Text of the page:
Tuesday, October 28, 2008
Another Lennon Biography
I’ve only read two books about the Beatles, but it seems like that number should be much, much higher. Maybe that’s because I’ve soaked up so much information about them over the last 20 years and spent countless hours enjoying their music. My friend C. and I saw the Cirque du Soleil “Love” production in Las Vegas last year, and it was phenomenal. I’d go see it again in a heartbeat, and I loathe Vegas.
So I feel like I should run out and buy the new John Lennon biography by Philip Norman, especially since I have a 40-percent off coupon. It’s getting good reviews, and at 851(!) pages, the book obviously has a lot to say about the late musician. I just have a hard time believing Norman has anything new or revelatory to add to such a well-known story. Then again, that didn’t stop me from reading Bob Spitz’s equally gigantic (and quite good) Beatles biography.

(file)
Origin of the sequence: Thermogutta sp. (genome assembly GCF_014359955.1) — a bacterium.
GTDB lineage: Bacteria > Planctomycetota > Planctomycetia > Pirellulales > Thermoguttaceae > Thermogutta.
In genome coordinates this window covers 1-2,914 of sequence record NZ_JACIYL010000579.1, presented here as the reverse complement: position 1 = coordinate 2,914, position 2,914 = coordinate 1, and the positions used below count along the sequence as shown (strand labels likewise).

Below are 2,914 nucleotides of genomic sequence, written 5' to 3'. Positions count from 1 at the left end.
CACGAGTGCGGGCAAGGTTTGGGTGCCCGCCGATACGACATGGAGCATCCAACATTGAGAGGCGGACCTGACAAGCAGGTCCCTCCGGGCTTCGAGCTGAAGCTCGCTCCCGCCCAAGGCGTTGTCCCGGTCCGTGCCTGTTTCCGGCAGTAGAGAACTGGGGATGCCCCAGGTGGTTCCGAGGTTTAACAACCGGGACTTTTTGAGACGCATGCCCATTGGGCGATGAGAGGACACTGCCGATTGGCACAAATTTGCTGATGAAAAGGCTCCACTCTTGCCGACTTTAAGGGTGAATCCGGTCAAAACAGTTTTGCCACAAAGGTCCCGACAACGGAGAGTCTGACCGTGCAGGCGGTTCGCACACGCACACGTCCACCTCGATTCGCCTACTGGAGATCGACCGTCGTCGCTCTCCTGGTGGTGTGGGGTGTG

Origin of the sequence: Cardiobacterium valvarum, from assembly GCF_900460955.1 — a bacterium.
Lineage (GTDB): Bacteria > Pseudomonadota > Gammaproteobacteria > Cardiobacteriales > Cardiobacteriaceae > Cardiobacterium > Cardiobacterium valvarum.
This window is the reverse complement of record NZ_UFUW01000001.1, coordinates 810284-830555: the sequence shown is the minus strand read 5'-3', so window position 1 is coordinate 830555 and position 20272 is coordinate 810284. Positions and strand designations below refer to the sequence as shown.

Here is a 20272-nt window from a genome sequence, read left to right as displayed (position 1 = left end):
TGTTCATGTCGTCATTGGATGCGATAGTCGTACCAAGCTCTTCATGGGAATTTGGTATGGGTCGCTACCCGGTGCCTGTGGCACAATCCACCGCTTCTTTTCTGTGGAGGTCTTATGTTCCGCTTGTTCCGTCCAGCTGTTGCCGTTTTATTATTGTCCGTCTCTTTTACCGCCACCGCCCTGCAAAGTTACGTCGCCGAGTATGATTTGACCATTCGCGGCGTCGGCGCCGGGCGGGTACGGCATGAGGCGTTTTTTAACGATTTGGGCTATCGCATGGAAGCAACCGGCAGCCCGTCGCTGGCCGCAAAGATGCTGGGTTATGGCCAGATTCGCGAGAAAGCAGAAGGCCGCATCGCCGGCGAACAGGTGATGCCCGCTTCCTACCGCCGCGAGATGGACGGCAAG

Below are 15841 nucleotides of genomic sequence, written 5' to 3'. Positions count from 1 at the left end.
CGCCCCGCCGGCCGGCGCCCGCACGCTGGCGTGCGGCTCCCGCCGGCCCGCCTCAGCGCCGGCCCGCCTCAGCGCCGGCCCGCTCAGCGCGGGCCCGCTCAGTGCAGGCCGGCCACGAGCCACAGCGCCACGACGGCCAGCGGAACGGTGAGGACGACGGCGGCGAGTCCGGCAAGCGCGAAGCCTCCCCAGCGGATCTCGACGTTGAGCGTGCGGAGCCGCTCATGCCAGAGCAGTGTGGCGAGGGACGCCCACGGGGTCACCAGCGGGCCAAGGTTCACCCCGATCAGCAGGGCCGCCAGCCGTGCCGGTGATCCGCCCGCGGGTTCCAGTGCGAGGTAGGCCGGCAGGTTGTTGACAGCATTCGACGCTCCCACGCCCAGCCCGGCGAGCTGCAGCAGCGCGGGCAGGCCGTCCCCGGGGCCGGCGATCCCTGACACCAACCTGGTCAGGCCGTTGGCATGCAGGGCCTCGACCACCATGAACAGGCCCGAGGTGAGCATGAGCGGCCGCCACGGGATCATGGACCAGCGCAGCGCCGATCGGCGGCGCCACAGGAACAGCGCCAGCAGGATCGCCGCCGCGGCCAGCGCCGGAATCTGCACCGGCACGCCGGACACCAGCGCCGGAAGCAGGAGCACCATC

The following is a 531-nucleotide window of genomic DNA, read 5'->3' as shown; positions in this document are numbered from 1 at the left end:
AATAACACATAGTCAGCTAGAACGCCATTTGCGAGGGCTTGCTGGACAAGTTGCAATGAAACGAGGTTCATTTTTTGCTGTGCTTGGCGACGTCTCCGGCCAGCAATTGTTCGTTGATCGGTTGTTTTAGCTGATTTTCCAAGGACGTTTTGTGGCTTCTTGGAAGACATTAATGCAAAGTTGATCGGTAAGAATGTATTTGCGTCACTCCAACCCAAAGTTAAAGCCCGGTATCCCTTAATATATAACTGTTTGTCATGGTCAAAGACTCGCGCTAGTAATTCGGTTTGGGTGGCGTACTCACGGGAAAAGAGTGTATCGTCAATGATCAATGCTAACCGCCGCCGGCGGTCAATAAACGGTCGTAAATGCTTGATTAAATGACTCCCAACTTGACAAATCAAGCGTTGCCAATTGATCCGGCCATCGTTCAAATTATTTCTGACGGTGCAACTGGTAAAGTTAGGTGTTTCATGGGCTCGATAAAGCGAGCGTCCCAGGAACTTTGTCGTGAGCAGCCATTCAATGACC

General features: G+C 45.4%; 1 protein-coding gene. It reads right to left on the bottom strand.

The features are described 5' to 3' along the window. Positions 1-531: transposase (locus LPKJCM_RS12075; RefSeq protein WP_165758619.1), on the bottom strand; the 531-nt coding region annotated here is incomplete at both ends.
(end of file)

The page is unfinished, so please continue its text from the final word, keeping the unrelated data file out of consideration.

Norman managed to get in-depth interviews with Yoko Ono (who later withdrew her support), Sean Lennon and Paul McCartney, so that gives the book a good measure of credibility. Reviews suggest that the author found the right balance between hagiography and demonization, which is another plus. Everything I’ve read about Lennon suggests that he was a complicated, often deeply unpleasant man who happened to be a gifted artist.
Still — 851 pages?
I’ll probably wind up buying it, if for no other reason that it’s a fascinating story with so many interesting players. The ending, however, is a real shame.